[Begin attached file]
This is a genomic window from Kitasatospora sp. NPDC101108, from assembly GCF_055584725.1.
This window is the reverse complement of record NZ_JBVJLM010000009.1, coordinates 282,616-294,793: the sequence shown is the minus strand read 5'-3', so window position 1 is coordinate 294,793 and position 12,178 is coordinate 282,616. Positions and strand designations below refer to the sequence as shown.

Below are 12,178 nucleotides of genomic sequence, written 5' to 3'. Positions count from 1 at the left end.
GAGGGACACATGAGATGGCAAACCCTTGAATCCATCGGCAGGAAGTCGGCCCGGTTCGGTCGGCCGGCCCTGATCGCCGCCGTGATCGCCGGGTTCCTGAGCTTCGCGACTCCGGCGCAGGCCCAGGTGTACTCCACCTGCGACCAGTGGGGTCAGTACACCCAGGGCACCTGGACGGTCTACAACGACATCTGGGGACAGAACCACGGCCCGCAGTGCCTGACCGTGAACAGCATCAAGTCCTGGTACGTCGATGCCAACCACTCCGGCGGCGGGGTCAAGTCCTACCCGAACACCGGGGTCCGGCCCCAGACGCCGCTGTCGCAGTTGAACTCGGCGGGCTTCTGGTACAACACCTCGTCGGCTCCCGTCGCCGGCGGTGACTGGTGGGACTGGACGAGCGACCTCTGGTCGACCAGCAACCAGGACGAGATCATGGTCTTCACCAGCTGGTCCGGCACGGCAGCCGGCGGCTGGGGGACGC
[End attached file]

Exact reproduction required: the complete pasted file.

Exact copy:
This is a genomic window from Kitasatospora sp. NPDC101108, from assembly GCF_055584725.1.
This window is the reverse complement of record NZ_JBVJLM010000009.1, coordinates 282,616-294,793: the sequence shown is the minus strand read 5'-3', so window position 1 is coordinate 294,793 and position 12,178 is coordinate 282,616. Positions and strand designations below refer to the sequence as shown.

Below are 12,178 nucleotides of genomic sequence, written 5' to 3'. Positions count from 1 at the left end.
GAGGGACACATGAGATGGCAAACCCTTGAATCCATCGGCAGGAAGTCGGCCCGGTTCGGTCGGCCGGCCCTGATCGCCGCCGTGATCGCCGGGTTCCTGAGCTTCGCGACTCCGGCGCAGGCCCAGGTGTACTCCACCTGCGACCAGTGGGGTCAGTACACCCAGGGCACCTGGACGGTCTACAACGACATCTGGGGACAGAACCACGGCCCGCAGTGCCTGACCGTGAACAGCATCAAGTCCTGGTACGTCGATGCCAACCACTCCGGCGGCGGGGTCAAGTCCTACCCGAACACCGGGGTCCGGCCCCAGACGCCGCTGTCGCAGTTGAACTCGGCGGGCTTCTGGTACAACACCTCGTCGGCTCCCGTCGCCGGCGGTGACTGGTGGGACTGGACGAGCGACCTCTGGTCGACCAGCAACCAGGACGAGATCATGGTCTTCACCAGCTGGTCCGGCACGGCAGCCGGCGGCTGGGGGACGC